The Department for Transport is responsible for providing advice to UK registered ships on piracy and maritime armed robbery. Up until December 2007, the Defence Intelligence Staff (DIS) produced the World Wide Threat to Shipping which was available via the Royal Navy website. Although this publication has now ceased, the DIS continue to provide assistance to the Department for Transport.
Dr. Cable: To ask the Secretary of State for Defence when the memorandum of understanding with Saudi Arabia on the Saudi British Defence Cooperation Programme was signed; what the scope of the memorandum is; and whether it supersedes the al-Yamamah memoranda of understanding of (a) 1985, (b) 1986 and (c) 1988. 
Des Browne: The UK and Saudi Arabian Governments agreed to close al-Yamamah at the end of 2006. It was further agreed that support for equipment already in service with the Saudi Arabian armed forces should be provided under a new and discrete defence co-operation programme funded through the Saudi Arabian Defence Budget. This new arrangement has been named the Saudi British Defence Co-operation Programme (SBDCP) and it has been in operation since the beginning of 2007. There is no separate memorandum of understanding governing the operation and structure of the SBDCP, which operates under the auspices of the 1986 MOU.
Mr. Bob Ainsworth: The Brigade Regional Training Centres are the primary source of young officers into the Territorial Army. There are currently 284 potential officers under training through these centres.
Mr. Bob Ainsworth: The following table shows the total intake and outflow for Territorial Army Officers during the period 1 October 2003 to 28 February 2007. October 2003 is the earliest date for which reliable TA inflow and outflow data are available.
|Inflow and outflow of Territorial Army officers by calendar year( 1,2,3,4)|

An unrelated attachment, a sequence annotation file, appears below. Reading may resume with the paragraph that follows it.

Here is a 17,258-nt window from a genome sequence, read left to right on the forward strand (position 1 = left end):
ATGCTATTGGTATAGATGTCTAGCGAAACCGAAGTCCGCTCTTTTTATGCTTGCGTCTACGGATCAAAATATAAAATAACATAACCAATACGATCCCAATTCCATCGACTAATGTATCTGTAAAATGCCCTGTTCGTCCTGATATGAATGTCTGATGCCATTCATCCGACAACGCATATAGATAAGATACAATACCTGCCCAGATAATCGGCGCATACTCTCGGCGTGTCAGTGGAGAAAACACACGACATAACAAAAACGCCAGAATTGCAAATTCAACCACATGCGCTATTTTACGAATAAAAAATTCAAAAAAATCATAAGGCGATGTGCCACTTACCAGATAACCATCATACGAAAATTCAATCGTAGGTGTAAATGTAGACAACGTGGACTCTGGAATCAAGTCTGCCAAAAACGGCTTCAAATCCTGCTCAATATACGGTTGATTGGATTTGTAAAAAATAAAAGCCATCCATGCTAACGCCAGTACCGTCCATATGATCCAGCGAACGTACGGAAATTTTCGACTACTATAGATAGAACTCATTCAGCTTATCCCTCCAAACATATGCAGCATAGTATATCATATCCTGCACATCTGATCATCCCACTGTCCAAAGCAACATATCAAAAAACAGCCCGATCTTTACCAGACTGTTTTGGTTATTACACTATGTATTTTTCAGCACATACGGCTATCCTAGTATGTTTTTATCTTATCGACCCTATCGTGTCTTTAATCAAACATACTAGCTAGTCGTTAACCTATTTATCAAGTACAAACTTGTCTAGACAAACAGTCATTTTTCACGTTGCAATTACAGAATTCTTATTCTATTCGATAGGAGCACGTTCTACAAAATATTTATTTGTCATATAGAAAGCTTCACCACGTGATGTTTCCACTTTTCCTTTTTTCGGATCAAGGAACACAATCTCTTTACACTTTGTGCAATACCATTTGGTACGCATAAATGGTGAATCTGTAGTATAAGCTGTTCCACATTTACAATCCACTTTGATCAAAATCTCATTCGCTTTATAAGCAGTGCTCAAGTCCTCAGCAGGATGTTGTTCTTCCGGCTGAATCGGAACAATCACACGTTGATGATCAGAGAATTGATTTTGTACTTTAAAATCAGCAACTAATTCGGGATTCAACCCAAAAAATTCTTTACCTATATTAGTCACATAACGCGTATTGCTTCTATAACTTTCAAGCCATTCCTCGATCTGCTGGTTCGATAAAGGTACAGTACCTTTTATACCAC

|Calendar year||Inflow( 5)||Outflow( 6)|
|(1) The data exclude Full Time Reserve Service (FTRS), Non-Regular Permanent Staff (NRPS) and Mobilised TA.|
(2) The data are based on flows during the period 1 October 2003 to 31 December 2003, calendar years 2004, 2005, and 2006, and the period 1 January 2007 to 28 February 2007.
(3) The data have been rounded to the nearest 10, numbers ending in 5 have been rounded to the nearest multiple of 20 to avoid systematic bias.
(4) Figures are for officers only.
(5) Inflow figures include all inflow e.g. intake from civil life and intake from other parts of the armed forces, but does not include the inflow of personnel returning from mobilisation.
(6) Outflow figures exclude those officers who become mobilised.
(7) 1 October to 31 December 2003.
(8) 1 January to 28 February 2007.
(9) Due to the ongoing data validation following the introduction of the Joint Personnel Administration (JPA) System, there are no TA flows information available after 1 March 2007.
Dr. Fox: To ask the Secretary of State for Defence what progress has been made on the development of the community-based mental health programme for veterans announced on 23 November 2007; and if he will make a statement. 
Derek Twigg: Four pilots have been launched for a new community-based veterans mental health service, providing expert assessment and treatment within the NHS, and including input by ex-service charities. These pilots are located at Staffordshire and Shropshire, Camden and Islington, Bishop Auckland and Cardiff Vale. These will be followed shortly by two further pilots in Cornwall and Lothian. The pilots will run for two years. There will be an independent evaluation and the plan is to apply the lessons learned from them nationally. In the interim, for areas not yet covered by the pilots, veterans with mental health problems resulting from operations since 1982 may attend our Medical Assessment Programme based at St. Thomas' Hospital, London.
Tim Loughton: To ask the Secretary of State for Culture, Media and Sport what the (a) terms of reference and (b) timetable of the review of the portable antiquities scheme are; who is to undertake the review; and if he will make a statement. 
Margaret Hodge: The Museums, Libraries and Archives Council's (MLA) review of the portable antiquities scheme will examine the objectives of the scheme and options for its future management and delivery. The MLA will make an announcement about the timetable of the review and who will undertake it in due course.